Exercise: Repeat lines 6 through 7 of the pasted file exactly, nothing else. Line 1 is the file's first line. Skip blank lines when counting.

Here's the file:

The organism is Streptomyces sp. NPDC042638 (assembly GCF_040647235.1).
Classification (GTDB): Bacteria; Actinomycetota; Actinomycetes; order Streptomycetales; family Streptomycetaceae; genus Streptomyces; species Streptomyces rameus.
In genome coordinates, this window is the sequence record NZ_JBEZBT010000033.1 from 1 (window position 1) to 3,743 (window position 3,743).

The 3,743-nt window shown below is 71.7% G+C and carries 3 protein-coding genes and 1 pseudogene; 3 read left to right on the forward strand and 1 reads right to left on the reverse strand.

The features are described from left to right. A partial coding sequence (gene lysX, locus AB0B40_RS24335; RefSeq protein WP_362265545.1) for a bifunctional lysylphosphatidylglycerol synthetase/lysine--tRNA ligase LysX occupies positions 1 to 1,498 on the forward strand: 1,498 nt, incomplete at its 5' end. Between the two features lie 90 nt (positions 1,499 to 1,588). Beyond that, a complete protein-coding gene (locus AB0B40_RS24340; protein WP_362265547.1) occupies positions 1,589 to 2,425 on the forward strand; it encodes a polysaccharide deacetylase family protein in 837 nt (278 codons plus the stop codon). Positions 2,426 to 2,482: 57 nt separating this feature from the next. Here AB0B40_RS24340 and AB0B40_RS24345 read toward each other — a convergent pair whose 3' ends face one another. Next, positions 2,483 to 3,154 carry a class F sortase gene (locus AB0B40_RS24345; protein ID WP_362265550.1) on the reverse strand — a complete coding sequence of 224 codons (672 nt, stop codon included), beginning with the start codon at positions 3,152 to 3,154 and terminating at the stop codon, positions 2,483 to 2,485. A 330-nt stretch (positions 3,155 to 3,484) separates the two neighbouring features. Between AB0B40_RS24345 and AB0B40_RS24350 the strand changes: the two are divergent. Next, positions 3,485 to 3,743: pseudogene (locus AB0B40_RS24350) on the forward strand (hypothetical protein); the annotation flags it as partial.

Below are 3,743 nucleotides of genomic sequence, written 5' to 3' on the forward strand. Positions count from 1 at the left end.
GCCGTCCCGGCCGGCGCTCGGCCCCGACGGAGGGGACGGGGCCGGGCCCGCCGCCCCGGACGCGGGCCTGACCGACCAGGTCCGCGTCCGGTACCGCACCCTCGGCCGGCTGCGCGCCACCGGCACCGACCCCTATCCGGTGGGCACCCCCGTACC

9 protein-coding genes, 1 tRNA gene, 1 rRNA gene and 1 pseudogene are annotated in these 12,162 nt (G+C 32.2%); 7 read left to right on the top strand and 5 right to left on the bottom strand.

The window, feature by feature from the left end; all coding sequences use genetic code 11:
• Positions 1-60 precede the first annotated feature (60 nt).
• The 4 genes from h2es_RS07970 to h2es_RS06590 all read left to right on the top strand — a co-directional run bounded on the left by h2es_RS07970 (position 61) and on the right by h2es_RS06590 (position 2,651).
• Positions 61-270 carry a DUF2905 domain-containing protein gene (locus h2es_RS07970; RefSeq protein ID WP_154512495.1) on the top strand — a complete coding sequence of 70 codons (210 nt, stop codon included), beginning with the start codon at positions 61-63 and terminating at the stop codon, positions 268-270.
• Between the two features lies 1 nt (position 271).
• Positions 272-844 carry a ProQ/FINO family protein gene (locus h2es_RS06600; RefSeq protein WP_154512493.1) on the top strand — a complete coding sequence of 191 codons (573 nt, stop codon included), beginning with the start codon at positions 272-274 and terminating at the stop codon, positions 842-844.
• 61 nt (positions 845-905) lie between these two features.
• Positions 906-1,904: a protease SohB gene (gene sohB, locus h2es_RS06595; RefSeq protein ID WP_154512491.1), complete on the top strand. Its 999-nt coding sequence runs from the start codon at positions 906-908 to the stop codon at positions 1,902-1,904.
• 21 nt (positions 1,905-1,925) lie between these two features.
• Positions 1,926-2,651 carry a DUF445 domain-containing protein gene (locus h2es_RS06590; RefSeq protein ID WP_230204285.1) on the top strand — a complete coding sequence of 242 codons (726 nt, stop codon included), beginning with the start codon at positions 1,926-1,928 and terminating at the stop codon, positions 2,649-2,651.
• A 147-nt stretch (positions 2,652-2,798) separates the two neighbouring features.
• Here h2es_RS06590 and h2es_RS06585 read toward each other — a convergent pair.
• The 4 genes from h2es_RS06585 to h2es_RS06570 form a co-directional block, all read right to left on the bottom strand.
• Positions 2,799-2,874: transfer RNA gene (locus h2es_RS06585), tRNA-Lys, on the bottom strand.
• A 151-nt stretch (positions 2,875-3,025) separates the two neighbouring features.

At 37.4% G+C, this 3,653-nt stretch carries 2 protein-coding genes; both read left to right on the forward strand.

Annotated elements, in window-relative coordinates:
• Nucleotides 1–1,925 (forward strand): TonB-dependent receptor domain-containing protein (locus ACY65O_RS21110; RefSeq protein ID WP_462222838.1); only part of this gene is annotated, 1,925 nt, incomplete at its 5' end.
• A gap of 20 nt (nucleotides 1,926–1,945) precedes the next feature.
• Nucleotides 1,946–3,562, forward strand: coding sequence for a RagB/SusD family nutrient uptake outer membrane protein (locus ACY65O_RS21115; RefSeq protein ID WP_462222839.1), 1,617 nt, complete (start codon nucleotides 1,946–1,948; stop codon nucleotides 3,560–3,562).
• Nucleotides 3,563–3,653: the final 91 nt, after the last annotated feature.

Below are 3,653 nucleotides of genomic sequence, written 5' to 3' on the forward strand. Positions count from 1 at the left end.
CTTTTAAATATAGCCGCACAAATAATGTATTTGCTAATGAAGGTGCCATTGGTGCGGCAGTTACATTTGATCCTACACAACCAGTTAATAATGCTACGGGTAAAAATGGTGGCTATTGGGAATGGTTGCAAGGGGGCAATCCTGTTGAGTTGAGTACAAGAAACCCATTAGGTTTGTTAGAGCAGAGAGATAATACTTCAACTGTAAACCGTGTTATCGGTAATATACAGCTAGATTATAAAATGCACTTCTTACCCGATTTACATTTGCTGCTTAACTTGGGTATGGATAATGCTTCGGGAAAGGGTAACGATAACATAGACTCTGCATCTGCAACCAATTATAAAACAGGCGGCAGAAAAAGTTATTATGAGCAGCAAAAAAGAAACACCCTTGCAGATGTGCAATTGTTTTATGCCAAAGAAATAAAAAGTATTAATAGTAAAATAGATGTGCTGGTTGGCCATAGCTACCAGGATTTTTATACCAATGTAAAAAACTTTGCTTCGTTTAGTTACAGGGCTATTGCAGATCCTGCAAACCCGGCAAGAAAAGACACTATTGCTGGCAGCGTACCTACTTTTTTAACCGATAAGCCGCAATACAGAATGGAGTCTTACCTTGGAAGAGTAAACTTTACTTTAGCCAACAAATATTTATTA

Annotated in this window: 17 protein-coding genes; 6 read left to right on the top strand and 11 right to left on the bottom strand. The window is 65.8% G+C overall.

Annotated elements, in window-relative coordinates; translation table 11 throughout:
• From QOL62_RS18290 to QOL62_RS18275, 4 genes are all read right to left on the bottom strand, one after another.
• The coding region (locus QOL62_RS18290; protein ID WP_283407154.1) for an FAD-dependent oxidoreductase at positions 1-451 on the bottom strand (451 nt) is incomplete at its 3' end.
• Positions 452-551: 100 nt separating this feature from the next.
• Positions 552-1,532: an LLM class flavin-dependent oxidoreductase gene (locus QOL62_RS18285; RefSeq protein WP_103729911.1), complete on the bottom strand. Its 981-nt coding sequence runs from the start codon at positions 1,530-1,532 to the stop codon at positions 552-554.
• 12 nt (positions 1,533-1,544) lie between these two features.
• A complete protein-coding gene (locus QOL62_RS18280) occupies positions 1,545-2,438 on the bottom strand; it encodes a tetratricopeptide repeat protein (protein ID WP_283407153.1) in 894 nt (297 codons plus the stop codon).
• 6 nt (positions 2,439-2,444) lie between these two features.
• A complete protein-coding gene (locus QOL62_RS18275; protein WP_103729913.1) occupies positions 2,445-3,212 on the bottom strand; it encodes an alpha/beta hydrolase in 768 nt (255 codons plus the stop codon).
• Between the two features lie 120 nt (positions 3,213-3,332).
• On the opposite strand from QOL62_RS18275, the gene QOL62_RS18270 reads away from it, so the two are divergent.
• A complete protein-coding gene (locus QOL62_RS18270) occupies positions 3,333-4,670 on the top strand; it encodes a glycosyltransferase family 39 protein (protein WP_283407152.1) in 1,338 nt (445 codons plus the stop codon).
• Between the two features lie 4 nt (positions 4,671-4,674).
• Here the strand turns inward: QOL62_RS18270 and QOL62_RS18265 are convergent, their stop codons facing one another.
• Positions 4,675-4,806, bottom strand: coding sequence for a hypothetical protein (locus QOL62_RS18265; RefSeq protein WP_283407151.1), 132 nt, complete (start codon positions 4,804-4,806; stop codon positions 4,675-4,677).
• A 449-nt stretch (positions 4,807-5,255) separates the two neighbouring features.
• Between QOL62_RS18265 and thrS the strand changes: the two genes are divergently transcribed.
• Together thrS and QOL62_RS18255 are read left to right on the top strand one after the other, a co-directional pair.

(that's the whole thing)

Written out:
Below are 3,743 nucleotides of genomic sequence, written 5' to 3' on the forward strand. Positions count from 1 at the left end.
GCCGTCCCGGCCGGCGCTCGGCCCCGACGGAGGGGACGGGGCCGGGCCCGCCGCCCCGGACGCGGGCCTGACCGACCAGGTCCGCGTCCGGTACCGCACCCTCGGCCGGCTGCGCGCCACCGGCACCGACCCCTATCCGGTGGGCACCCCCGTACC